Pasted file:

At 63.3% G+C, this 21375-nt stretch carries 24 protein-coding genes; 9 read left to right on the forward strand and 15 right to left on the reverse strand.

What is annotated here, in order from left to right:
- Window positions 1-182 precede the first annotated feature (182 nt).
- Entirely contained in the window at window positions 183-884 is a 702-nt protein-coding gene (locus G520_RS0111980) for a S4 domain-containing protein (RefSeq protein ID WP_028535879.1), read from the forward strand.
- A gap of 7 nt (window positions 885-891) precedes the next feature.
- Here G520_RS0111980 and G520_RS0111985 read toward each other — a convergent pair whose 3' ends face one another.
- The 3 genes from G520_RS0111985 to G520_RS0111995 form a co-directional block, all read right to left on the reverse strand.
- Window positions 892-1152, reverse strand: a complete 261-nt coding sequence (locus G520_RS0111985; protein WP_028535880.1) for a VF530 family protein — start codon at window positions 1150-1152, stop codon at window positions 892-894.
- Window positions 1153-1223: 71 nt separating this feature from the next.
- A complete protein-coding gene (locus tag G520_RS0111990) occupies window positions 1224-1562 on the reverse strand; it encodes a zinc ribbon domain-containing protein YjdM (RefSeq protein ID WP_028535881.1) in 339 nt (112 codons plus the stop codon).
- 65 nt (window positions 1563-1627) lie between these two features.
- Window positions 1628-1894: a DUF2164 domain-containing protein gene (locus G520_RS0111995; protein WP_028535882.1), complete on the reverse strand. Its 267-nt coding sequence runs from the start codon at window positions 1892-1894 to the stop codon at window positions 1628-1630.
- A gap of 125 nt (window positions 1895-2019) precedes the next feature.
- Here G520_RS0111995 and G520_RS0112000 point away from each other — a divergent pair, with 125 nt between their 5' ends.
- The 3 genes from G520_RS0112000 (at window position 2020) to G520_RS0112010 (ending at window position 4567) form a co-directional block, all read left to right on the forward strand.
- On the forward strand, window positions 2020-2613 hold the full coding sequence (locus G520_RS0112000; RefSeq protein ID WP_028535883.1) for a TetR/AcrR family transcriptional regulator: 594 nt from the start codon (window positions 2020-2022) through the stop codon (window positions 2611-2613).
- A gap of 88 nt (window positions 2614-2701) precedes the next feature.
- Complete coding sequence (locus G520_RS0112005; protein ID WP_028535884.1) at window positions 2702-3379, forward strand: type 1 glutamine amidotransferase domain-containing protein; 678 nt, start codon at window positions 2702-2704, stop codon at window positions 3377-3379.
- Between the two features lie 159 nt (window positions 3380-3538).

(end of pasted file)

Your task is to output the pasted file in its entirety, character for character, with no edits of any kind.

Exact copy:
At 63.3% G+C, this 21375-nt stretch carries 24 protein-coding genes; 9 read left to right on the forward strand and 15 right to left on the reverse strand.

What is annotated here, in order from left to right:
- Window positions 1-182 precede the first annotated feature (182 nt).
- Entirely contained in the window at window positions 183-884 is a 702-nt protein-coding gene (locus G520_RS0111980) for a S4 domain-containing protein (RefSeq protein ID WP_028535879.1), read from the forward strand.
- A gap of 7 nt (window positions 885-891) precedes the next feature.
- Here G520_RS0111980 and G520_RS0111985 read toward each other — a convergent pair whose 3' ends face one another.
- The 3 genes from G520_RS0111985 to G520_RS0111995 form a co-directional block, all read right to left on the reverse strand.
- Window positions 892-1152, reverse strand: a complete 261-nt coding sequence (locus G520_RS0111985; protein WP_028535880.1) for a VF530 family protein — start codon at window positions 1150-1152, stop codon at window positions 892-894.
- Window positions 1153-1223: 71 nt separating this feature from the next.
- A complete protein-coding gene (locus tag G520_RS0111990) occupies window positions 1224-1562 on the reverse strand; it encodes a zinc ribbon domain-containing protein YjdM (RefSeq protein ID WP_028535881.1) in 339 nt (112 codons plus the stop codon).
- 65 nt (window positions 1563-1627) lie between these two features.
- Window positions 1628-1894: a DUF2164 domain-containing protein gene (locus G520_RS0111995; protein WP_028535882.1), complete on the reverse strand. Its 267-nt coding sequence runs from the start codon at window positions 1892-1894 to the stop codon at window positions 1628-1630.
- A gap of 125 nt (window positions 1895-2019) precedes the next feature.
- Here G520_RS0111995 and G520_RS0112000 point away from each other — a divergent pair, with 125 nt between their 5' ends.
- The 3 genes from G520_RS0112000 (at window position 2020) to G520_RS0112010 (ending at window position 4567) form a co-directional block, all read left to right on the forward strand.
- On the forward strand, window positions 2020-2613 hold the full coding sequence (locus G520_RS0112000; RefSeq protein ID WP_028535883.1) for a TetR/AcrR family transcriptional regulator: 594 nt from the start codon (window positions 2020-2022) through the stop codon (window positions 2611-2613).
- A gap of 88 nt (window positions 2614-2701) precedes the next feature.
- Complete coding sequence (locus G520_RS0112005; protein ID WP_028535884.1) at window positions 2702-3379, forward strand: type 1 glutamine amidotransferase domain-containing protein; 678 nt, start codon at window positions 2702-2704, stop codon at window positions 3377-3379.
- Between the two features lie 159 nt (window positions 3380-3538).